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Policy Maker’s Strive for Reform: Prof. Ndemo Shares Key Elements to Consider

  Nov 11, 2016

In 1997 the government set out the telecommunications vision development policy which would guide Kenya’s ICT Sector. The challenge at that time was to transform the existing policy structure from one designed for a monopoly to a policy managing a liberalized telecommunication market.

Fast-forward to 2005 – 2016, ICT policies and projects such as launching of undersea submarine cables, the mushrooming of business process outsourcing industry and the reduction in mobile termination rates (MTRs), are some of the achievements that have significantly shaped the thriving ICT industry to what is currently witness.

Prof. Bitange Ndemo is regarded as one of the key people who oversaw the transformation in the Kenyan ICT Sector while serving as the Permanent Secretary in the Ministry of Information and Communication (2005 – 2013). His works continue to exemplify the blossoming ICT sector in the country, key lessons he shares with the Masters in Public Policy and Management Students at Strathmore Business School.

Stakeholders Involvement

Policy making process does require a great amount of stakeholder engagement so as to ensure that the planed strategies yield the anticipated outcomes and results. However, how does this message hit home to individuals who have a limited understanding to a particular subject matter at hand? Or even to the marginalized groups?

“Policy reform often gets stifled in voluminous reports and surveys which no body reads and hence go un-implemented. Policy reform should be translated into actionable plans that are easy to implement and easy to cascade down to the public. Policy makers must be willing to listen to the public and be ready to engage.”

Political Will Power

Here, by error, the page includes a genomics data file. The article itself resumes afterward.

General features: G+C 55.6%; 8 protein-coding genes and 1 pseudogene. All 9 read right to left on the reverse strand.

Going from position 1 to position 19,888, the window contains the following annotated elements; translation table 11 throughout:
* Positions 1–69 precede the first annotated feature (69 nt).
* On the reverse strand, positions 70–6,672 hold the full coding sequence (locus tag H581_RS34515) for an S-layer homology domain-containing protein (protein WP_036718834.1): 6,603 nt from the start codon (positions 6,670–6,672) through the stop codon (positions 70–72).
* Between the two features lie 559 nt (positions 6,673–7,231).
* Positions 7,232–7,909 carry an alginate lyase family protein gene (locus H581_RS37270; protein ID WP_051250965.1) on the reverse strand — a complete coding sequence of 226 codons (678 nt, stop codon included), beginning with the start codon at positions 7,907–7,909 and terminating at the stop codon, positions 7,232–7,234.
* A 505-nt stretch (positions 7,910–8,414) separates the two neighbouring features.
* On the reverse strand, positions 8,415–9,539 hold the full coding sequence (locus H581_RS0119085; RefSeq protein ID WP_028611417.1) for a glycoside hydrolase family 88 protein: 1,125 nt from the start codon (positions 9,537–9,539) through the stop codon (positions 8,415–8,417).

The impact of political will power in the development and assent of policies is inevitable. As part of the legislative procedures, policies must pass through legislative scrutiny before being passed into law. With this structure, gaining political buy-in from influential members become critical. “Political will power is just another indication that for policy reform to work, stakeholder engagement with the affiliated parties is in escapable.”

IT systems for Country’s solutions

IT solutions have proven to have great potential in developing solutions to countries’ most pressing challenges. “Innovations do not take place in a vacuum. Kenya must be willing to significantly tapping into the talent of its youth by facilitating a cross bread of ideas in incubation hubs. Silicon Valley, MIT, Caltech among others continue to thrive through collaborative engagements.” Policy development and reform should take count of the place of data in stakeholder engagement, effectiveness measurement and in the emergence of evidence based decision making processes. Public services should be subjected to transparent scrutiny, “ICT systems should be created to aid the fight against corruption. Open contracting systems have the potential to streamline the procurement process in public institutions.”

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